As St. Paul recalls in today’s First Reading, he thought his purpose and mission were as clear as day: to hunt down and imprison those who followed the “Way” as transgressors of the traditions of Israel. He had official support and was expanding his operation, but on a bright day, at midday, just outside Damascus he realized the “light” he was guiding himself by was nothing in comparison to the light of the revelation he had just received: that Jesus was the Lord and that he was persecuting the very Lord he should be serving. He was not just knocked off his feet and blinded physically, but spiritually as well. After being so certain of the course his life should take he ended up being led by the hand into the very city he was supposed to police in order to await further instructions.
St. Paul is an apostle because he had a direct experience of the Risen Lord. We commemorate that life-changing moment for him today because it defined the rest of his life. God’s will had been revealed to him after years of thinking he knew it all. An experience of Christ changed all that, an experience he had to give witness to, just as the Twelve did. The very passage we read today is the second account of Paul’s conversion in the Acts of the Apostles, from his own lips, giving witness to why he was an apostle to the very crowd that had just tried to tear him apart.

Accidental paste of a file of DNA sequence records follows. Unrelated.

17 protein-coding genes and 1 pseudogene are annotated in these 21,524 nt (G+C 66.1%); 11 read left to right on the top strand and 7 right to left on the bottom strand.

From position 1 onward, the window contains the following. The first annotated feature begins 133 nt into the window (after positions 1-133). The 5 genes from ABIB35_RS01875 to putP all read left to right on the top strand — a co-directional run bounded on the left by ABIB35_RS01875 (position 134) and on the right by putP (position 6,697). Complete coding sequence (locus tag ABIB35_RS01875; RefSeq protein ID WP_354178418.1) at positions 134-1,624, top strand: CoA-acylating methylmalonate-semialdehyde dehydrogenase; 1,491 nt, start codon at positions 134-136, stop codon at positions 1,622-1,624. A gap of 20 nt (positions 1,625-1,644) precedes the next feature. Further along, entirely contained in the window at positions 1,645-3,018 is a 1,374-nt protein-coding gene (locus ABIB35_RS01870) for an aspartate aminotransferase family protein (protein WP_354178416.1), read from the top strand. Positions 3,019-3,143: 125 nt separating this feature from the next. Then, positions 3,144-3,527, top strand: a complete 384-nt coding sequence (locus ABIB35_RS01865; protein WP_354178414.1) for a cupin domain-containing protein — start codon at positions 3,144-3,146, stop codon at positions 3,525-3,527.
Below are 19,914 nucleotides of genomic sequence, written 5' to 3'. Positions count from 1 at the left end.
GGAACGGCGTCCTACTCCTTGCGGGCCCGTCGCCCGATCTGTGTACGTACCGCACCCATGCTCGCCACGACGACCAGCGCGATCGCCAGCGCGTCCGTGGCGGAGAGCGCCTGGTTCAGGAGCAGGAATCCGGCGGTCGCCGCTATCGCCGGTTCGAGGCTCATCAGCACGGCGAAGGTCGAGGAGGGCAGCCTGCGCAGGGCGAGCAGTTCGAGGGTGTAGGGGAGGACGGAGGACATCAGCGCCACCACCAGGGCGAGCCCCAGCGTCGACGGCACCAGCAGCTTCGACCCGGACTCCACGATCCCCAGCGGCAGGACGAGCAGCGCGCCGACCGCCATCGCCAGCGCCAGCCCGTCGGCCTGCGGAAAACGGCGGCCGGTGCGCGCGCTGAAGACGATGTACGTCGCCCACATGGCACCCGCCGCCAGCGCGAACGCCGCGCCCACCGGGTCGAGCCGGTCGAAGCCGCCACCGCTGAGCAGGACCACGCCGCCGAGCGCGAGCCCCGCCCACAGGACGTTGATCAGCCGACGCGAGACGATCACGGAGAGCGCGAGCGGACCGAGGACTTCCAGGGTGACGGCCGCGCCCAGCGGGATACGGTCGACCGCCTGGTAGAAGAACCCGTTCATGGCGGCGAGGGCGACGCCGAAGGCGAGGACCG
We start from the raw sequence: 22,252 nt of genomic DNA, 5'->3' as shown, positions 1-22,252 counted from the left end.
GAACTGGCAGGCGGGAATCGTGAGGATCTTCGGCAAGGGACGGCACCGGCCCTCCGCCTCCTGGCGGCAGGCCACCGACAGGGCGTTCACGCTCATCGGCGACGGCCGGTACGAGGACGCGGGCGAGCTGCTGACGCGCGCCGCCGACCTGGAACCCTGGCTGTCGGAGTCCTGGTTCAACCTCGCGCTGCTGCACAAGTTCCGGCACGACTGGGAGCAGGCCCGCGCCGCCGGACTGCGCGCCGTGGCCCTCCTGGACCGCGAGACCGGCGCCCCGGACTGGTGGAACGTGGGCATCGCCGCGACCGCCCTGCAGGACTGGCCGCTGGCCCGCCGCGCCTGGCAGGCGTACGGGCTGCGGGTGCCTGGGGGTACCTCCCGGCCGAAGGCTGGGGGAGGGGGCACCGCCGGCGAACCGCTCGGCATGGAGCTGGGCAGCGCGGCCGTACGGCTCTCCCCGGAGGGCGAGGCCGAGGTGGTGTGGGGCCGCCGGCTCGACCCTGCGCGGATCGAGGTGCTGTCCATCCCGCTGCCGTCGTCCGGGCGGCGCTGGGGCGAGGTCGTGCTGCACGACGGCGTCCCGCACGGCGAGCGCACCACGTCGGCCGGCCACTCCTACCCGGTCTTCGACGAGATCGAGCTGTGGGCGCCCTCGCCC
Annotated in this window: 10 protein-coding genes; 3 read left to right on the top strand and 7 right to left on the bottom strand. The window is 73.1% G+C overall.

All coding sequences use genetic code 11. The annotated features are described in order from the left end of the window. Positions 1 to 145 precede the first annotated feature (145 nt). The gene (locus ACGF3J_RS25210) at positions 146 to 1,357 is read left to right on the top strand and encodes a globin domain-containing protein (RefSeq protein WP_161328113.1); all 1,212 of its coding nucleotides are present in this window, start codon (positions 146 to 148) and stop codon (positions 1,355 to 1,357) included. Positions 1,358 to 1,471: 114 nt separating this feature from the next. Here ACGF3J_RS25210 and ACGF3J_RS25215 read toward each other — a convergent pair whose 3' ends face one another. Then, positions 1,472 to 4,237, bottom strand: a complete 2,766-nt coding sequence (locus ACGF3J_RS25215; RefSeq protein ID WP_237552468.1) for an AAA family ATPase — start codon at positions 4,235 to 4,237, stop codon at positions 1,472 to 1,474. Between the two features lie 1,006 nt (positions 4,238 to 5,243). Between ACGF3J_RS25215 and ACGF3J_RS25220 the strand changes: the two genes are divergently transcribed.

There are many poignant conversion stories in salvation history. Even a baptized and professing Christian can have a moment of spiritual conversion where their understanding of the faith and their role in sharing it pales in the light of what God chooses to reveal. Christ wants to be your light, just as he was St. Paul’s. Let him.
Readings: Acts 22:3–16; Psalm 117:1bc, 2; Mark 16:15–18. See also Solemnity of Sts. Peter and Paul.